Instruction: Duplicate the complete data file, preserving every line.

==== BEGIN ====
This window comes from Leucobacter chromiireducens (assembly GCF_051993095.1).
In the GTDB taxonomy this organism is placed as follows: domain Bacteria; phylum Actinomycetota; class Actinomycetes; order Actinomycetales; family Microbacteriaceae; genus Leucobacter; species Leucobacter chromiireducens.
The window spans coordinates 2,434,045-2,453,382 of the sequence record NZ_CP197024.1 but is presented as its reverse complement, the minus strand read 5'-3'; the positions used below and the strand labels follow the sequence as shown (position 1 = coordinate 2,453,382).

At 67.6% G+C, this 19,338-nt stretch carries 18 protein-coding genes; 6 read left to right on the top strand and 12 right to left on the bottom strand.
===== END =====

This window comes from Leucobacter chromiireducens (assembly GCF_051993095.1).
In the GTDB taxonomy this organism is placed as follows: domain Bacteria; phylum Actinomycetota; class Actinomycetes; order Actinomycetales; family Microbacteriaceae; genus Leucobacter; species Leucobacter chromiireducens.
The window spans coordinates 2,434,045-2,453,382 of the sequence record NZ_CP197024.1 but is presented as its reverse complement, the minus strand read 5'-3'; the positions used below and the strand labels follow the sequence as shown (position 1 = coordinate 2,453,382).

At 67.6% G+C, this 19,338-nt stretch carries 18 protein-coding genes; 6 read left to right on the top strand and 12 right to left on the bottom strand.